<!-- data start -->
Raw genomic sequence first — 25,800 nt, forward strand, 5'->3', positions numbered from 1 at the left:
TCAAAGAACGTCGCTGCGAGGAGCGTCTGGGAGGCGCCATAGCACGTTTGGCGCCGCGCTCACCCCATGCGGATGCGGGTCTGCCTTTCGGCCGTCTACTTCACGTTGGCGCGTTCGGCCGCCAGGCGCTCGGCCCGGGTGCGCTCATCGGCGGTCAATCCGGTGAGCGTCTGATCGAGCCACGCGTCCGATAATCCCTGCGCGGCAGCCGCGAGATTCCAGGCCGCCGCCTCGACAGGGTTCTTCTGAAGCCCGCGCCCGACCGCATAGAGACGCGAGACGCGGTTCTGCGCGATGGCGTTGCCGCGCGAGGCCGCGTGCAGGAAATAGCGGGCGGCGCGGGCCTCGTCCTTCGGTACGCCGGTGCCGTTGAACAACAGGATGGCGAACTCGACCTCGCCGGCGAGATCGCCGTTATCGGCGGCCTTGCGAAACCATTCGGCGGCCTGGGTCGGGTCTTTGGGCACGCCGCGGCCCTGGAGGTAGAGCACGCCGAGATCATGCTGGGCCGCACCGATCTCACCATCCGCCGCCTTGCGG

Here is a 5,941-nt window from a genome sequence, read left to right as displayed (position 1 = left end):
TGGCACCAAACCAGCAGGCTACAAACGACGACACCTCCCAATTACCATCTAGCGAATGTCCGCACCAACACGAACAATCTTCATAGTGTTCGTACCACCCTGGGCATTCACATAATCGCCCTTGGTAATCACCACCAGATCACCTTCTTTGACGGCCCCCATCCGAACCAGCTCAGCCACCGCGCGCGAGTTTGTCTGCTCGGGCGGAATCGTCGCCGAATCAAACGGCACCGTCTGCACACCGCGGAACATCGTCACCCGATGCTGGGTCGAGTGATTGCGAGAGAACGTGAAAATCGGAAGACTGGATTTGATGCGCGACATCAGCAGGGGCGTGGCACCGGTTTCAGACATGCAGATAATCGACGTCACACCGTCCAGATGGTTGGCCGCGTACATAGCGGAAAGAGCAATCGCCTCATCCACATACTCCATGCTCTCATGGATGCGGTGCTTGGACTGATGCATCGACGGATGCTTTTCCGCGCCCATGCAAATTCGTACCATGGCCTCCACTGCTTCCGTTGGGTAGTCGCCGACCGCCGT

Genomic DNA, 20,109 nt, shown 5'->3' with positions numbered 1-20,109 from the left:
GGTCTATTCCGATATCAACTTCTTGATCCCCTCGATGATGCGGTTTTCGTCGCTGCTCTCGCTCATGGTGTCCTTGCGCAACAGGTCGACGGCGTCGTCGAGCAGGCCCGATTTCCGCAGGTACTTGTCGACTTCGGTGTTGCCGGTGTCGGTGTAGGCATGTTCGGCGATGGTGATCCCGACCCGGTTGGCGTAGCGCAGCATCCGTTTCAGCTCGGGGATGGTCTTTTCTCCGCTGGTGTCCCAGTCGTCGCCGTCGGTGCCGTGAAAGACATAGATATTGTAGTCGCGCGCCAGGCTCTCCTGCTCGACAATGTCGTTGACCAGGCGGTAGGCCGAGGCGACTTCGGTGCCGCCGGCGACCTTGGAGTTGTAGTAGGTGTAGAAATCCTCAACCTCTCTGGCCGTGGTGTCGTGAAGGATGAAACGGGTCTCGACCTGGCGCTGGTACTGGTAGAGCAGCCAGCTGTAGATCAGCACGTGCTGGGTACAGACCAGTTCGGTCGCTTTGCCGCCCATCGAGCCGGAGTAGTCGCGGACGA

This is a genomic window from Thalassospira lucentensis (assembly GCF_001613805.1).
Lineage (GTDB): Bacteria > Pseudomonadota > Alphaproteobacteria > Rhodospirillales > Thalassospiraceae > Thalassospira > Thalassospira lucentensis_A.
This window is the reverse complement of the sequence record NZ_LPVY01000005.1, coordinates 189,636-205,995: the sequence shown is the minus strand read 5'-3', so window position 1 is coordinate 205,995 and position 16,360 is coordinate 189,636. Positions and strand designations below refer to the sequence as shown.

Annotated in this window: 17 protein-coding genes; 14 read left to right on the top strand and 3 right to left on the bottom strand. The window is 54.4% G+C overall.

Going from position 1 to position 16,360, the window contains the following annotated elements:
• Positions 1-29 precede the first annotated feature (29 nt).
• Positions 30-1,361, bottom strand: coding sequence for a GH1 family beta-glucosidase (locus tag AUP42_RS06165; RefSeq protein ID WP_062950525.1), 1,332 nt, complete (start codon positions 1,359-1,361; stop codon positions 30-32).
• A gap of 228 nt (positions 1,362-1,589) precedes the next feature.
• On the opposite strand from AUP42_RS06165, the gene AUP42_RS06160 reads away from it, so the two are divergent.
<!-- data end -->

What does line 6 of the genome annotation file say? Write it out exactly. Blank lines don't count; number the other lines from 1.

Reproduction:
GGTCTATTCCGATATCAACTTCTTGATCCCCTCGATGATGCGGTTTTCGTCGCTGCTCTCGCTCATGGTGTCCTTGCGCAACAGGTCGACGGCGTCGTCGAGCAGGCCCGATTTCCGCAGGTACTTGTCGACTTCGGTGTTGCCGGTGTCGGTGTAGGCATGTTCGGCGATGGTGATCCCGACCCGGTTGGCGTAGCGCAGCATCCGTTTCAGCTCGGGGATGGTCTTTTCTCCGCTGGTGTCCCAGTCGTCGCCGTCGGTGCCGTGAAAGACATAGATATTGTAGTCGCGCGCCAGGCTCTCCTGCTCGACAATGTCGTTGACCAGGCGGTAGGCCGAGGCGACTTCGGTGCCGCCGGCGACCTTGGAGTTGTAGTAGGTGTAGAAATCCTCAACCTCTCTGGCCGTGGTGTCGTGAAGGATGAAACGGGTCTCGACCTGGCGCTGGTACTGGTAGAGCAGCCAGCTGTAGATCAGCACGTGCTGGGTACAGACCAGTTCGGTCGCTTTGCCGCCCATCGAGCCGGAGTAGTCGCGGACGA